"Life After Life" centered around character’s death after death

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Ursula Todd, the main character of Kate Atkinson’s “Life After Life,” dies in the first few pages of the novel. And then she dies again. And again. And again. In fact, Ursula’s constant dance with death is the novel’s premise — and it’s a fun one.

Let’s be clear though: This is not the happy kind of fun. Ursula spends most of “Life After Life” dying tragic deaths. She dies so many times that the novel becomes almost sadistically comical. All of her deaths are either an accident or the result of some misfortune — she chokes on her umbilical cord, she drowns with her sister, she dies of the flu, a burning wall collapses on her, she tries to assassinate Hitler — the list goes on and on. 

As Ursula lives and dies, her actions change. The ripples of consequences start small, and they only affect her immediate family. Soon, her actions are impacting the entire world. It’s entertaining to watch Ursula die death after death, and then watch her escape past lives’ deaths only to die again.

In some ways, all the dying is a bit of an overkill. When a character dies so many times, her death begins to lose emotional impact for the reader. But despite this loss, Atkinson never loses the chilling impact death has on her prose. Repeatedly, Atkinson beautifully and masterfully displays death.

Memories of her past lives halfway resurface to Ursula’s mind, and she doesn’t fully know what’s going on but also isn’t completely ignorant. She knows she has died before, but the full details escape her. Of course, the readers are almost equally confused.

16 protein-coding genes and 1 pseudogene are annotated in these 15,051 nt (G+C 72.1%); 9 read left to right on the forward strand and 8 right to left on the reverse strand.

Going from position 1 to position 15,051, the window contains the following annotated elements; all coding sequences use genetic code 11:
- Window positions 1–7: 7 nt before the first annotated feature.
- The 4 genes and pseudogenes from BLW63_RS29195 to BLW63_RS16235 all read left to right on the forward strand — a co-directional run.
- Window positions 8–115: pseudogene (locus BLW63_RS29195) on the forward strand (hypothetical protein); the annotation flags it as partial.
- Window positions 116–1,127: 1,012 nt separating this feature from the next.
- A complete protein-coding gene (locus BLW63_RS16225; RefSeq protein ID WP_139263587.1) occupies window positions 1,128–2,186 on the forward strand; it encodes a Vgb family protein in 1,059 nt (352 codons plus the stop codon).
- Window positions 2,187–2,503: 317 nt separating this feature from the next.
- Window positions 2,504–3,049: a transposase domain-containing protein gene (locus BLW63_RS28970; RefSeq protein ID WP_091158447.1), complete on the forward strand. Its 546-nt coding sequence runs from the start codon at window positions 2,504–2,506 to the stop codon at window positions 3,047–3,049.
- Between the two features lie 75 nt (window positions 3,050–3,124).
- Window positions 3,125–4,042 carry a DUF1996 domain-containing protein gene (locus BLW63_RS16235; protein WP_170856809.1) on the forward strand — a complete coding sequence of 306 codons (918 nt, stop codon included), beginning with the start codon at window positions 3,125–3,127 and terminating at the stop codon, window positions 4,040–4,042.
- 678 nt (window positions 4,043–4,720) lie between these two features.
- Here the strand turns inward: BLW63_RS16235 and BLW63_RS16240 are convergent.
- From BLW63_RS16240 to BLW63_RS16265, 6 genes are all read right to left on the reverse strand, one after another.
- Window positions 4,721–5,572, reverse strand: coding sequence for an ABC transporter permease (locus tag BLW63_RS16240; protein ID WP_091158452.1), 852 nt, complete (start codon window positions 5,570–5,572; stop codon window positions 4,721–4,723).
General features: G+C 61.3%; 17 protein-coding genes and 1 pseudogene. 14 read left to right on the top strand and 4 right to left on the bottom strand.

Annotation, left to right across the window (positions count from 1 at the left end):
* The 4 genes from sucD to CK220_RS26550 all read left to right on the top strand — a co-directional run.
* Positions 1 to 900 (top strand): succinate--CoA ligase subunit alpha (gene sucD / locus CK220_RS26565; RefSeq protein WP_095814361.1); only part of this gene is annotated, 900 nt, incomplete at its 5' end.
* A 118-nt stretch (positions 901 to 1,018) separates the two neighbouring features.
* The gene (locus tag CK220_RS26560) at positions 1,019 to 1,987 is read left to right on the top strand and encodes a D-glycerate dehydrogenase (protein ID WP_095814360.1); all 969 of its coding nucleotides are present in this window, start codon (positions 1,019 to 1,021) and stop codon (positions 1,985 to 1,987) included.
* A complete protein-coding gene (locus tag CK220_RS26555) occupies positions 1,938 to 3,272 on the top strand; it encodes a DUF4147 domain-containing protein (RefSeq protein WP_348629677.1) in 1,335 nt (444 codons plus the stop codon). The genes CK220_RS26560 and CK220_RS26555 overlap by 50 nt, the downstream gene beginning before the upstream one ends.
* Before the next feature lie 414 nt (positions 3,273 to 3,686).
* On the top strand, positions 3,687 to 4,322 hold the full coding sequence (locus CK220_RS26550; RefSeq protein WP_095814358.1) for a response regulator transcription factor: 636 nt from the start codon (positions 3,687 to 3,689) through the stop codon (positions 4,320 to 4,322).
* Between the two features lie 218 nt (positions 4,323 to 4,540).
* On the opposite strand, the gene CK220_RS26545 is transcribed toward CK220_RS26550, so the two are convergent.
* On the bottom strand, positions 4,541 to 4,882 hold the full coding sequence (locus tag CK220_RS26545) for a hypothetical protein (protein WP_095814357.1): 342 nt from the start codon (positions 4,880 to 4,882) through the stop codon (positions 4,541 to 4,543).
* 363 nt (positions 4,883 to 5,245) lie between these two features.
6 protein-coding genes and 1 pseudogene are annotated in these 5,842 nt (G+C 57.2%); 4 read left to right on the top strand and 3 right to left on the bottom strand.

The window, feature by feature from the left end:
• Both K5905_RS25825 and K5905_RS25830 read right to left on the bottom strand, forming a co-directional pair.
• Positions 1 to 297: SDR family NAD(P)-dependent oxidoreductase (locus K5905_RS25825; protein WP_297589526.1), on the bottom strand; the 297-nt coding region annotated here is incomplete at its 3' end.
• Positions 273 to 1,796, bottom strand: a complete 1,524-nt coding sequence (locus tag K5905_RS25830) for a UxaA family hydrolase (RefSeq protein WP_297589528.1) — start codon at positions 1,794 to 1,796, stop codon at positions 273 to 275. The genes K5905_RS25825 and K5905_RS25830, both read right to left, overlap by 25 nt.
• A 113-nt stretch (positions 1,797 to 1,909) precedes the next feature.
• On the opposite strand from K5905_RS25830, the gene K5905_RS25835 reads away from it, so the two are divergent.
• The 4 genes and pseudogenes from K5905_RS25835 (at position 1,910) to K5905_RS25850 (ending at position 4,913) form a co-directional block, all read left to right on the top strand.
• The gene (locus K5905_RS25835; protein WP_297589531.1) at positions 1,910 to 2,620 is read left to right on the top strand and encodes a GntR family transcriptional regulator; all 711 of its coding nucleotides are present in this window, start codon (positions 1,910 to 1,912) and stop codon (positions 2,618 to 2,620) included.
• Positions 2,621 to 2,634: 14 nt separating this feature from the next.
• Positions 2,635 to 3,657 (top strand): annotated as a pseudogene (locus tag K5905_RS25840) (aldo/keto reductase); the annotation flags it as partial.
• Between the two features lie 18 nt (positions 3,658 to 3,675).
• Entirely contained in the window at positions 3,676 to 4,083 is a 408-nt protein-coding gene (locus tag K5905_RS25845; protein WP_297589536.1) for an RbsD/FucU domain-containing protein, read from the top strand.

Readers shouldn’t approach the novel questioning why Ursula keeps getting another chance at life. If you’re looking for an answer, you won’t find it, because Atkinson does not provide it. This is both pleasing and disappointing. While it is somewhat of a cop-out to leave this mystery unsolved, it is better that the question remains unanswered than Atkinson give her readers a cheesy, Star Trek-like sci-fi explanation.

“Life After Life” is not the kind of book you read quickly in one weekend. It is also not the kind of book you read and immediately move on with your life. “Life After Life” stays with you like a corpse that decomposes. You will keep trying to unravel the book. It will leave you thinking about how the tiniest decisions can have both small and drastic impacts. 

Despite the many lives Ursula lives in these pages, she still dies at the end every time. It is a somber and depressing moral that life can only end one way, with death. But despite the constant identical ending, Ursula’s many lives make up many compelling tales.